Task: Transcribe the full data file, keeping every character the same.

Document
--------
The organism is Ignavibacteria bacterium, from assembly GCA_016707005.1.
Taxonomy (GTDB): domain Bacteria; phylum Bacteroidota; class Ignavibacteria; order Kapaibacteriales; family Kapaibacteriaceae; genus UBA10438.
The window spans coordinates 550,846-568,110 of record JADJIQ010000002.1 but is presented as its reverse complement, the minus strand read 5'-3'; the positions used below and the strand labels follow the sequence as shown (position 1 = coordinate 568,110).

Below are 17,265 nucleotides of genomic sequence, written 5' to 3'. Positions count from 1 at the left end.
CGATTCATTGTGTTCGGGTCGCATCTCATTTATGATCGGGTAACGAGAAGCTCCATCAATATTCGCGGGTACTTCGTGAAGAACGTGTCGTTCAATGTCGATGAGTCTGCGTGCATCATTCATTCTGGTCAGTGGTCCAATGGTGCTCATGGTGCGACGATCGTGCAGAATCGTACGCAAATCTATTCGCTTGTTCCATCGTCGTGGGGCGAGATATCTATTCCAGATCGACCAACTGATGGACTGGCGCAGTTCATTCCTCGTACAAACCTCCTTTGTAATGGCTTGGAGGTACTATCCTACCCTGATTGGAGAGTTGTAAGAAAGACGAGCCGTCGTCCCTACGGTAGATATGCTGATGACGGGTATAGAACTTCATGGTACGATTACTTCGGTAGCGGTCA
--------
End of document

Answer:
The organism is Ignavibacteria bacterium, from assembly GCA_016707005.1.
Taxonomy (GTDB): domain Bacteria; phylum Bacteroidota; class Ignavibacteria; order Kapaibacteriales; family Kapaibacteriaceae; genus UBA10438.
The window spans coordinates 550,846-568,110 of record JADJIQ010000002.1 but is presented as its reverse complement, the minus strand read 5'-3'; the positions used below and the strand labels follow the sequence as shown (position 1 = coordinate 568,110).

Below are 17,265 nucleotides of genomic sequence, written 5' to 3'. Positions count from 1 at the left end.
CGATTCATTGTGTTCGGGTCGCATCTCATTTATGATCGGGTAACGAGAAGCTCCATCAATATTCGCGGGTACTTCGTGAAGAACGTGTCGTTCAATGTCGATGAGTCTGCGTGCATCATTCATTCTGGTCAGTGGTCCAATGGTGCTCATGGTGCGACGATCGTGCAGAATCGTACGCAAATCTATTCGCTTGTTCCATCGTCGTGGGGCGAGATATCTATTCCAGATCGACCAACTGATGGACTGGCGCAGTTCATTCCTCGTACAAACCTCCTTTGTAATGGCTTGGAGGTACTATCCTACCCTGATTGGAGAGTTGTAAGAAAGACGAGCCGTCGTCCCTACGGTAGATATGCTGATGACGGGTATAGAACTTCATGGTACGATTACTTCGGTAGCGGTCA